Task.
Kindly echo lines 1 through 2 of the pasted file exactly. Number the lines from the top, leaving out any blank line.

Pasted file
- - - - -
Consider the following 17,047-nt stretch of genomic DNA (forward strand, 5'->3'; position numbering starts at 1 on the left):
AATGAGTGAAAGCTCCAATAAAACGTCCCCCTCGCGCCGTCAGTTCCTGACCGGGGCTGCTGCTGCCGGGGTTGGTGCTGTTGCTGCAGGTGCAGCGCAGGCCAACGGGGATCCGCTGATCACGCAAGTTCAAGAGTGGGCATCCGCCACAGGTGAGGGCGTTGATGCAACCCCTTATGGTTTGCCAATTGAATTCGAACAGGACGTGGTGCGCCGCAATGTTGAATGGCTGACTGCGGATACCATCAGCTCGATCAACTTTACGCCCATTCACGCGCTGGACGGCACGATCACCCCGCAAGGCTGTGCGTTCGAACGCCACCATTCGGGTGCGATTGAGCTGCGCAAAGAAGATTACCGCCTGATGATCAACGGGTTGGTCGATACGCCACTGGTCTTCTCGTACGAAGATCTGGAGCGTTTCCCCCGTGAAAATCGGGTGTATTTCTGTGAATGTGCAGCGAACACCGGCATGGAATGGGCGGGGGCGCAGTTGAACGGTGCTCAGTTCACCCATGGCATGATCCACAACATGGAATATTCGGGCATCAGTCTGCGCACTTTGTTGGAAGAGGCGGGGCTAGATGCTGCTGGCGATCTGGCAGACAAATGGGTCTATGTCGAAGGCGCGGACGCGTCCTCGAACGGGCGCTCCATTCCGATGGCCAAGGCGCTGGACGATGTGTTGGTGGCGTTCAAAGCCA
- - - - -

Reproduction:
Consider the following 17,047-nt stretch of genomic DNA (forward strand, 5'->3'; position numbering starts at 1 on the left):
AATGAGTGAAAGCTCCAATAAAACGTCCCCCTCGCGCCGTCAGTTCCTGACCGGGGCTGCTGCTGCCGGGGTTGGTGCTGTTGCTGCAGGTGCAGCGCAGGCCAACGGGGATCCGCTGATCACGCAAGTTCAAGAGTGGGCATCCGCCACAGGTGAGGGCGTTGATGCAACCCCTTATGGTTTGCCAATTGAATTCGAACAGGACGTGGTGCGCCGCAATGTTGAATGGCTGACTGCGGATACCATCAGCTCGATCAACTTTACGCCCATTCACGCGCTGGACGGCACGATCACCCCGCAAGGCTGTGCGTTCGAACGCCACCATTCGGGTGCGATTGAGCTGCGCAAAGAAGATTACCGCCTGATGATCAACGGGTTGGTCGATACGCCACTGGTCTTCTCGTACGAAGATCTGGAGCGTTTCCCCCGTGAAAATCGGGTGTATTTCTGTGAATGTGCAGCGAACACCGGCATGGAATGGGCGGGGGCGCAGTTGAACGGTGCTCAGTTCACCCATGGCATGATCCACAACATGGAATATTCGGGCATCAGTCTGCGCACTTTGTTGGAAGAGGCGGGGCTAGATGCTGCTGGCGATCTGGCAGACAAATGGGTCTATGTCGAAGGCGCGGACGCGTCCTCGAACGGGCGCTCCATTCCGATGGCCAAGGCGCTGGACGATGTGTTGGTGGCGTTCAAAGCCA